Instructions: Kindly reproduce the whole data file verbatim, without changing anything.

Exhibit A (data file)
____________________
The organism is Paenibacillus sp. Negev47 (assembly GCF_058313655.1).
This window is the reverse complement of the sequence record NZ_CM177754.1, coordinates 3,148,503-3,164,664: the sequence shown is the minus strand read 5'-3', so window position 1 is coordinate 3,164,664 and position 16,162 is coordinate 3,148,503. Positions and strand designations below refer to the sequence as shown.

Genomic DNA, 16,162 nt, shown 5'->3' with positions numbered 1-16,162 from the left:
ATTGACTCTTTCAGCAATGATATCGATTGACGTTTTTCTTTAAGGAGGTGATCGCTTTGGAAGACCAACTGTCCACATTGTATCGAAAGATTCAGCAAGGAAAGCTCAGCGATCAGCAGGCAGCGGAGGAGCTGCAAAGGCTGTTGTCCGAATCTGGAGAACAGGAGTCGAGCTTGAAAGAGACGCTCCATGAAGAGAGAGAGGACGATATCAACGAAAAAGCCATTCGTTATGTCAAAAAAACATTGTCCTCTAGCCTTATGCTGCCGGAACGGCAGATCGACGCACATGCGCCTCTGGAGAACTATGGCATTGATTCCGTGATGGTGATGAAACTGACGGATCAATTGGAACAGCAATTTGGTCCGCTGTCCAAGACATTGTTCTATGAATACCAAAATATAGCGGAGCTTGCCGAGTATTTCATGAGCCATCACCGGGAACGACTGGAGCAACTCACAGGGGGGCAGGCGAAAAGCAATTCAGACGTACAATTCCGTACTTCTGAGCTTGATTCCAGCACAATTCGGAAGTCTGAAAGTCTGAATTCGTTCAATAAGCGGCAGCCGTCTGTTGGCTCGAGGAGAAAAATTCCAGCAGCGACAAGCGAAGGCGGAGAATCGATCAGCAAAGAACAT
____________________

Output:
The organism is Paenibacillus sp. Negev47 (assembly GCF_058313655.1).
This window is the reverse complement of the sequence record NZ_CM177754.1, coordinates 3,148,503-3,164,664: the sequence shown is the minus strand read 5'-3', so window position 1 is coordinate 3,164,664 and position 16,162 is coordinate 3,148,503. Positions and strand designations below refer to the sequence as shown.

Genomic DNA, 16,162 nt, shown 5'->3' with positions numbered 1-16,162 from the left:
ATTGACTCTTTCAGCAATGATATCGATTGACGTTTTTCTTTAAGGAGGTGATCGCTTTGGAAGACCAACTGTCCACATTGTATCGAAAGATTCAGCAAGGAAAGCTCAGCGATCAGCAGGCAGCGGAGGAGCTGCAAAGGCTGTTGTCCGAATCTGGAGAACAGGAGTCGAGCTTGAAAGAGACGCTCCATGAAGAGAGAGAGGACGATATCAACGAAAAAGCCATTCGTTATGTCAAAAAAACATTGTCCTCTAGCCTTATGCTGCCGGAACGGCAGATCGACGCACATGCGCCTCTGGAGAACTATGGCATTGATTCCGTGATGGTGATGAAACTGACGGATCAATTGGAACAGCAATTTGGTCCGCTGTCCAAGACATTGTTCTATGAATACCAAAATATAGCGGAGCTTGCCGAGTATTTCATGAGCCATCACCGGGAACGACTGGAGCAACTCACAGGGGGGCAGGCGAAAAGCAATTCAGACGTACAATTCCGTACTTCTGAGCTTGATTCCAGCACAATTCGGAAGTCTGAAAGTCTGAATTCGTTCAATAAGCGGCAGCCGTCTGTTGGCTCGAGGAGAAAAATTCCAGCAGCGACAAGCGAAGGCGGAGAATCGATCAGCAAAGAACAT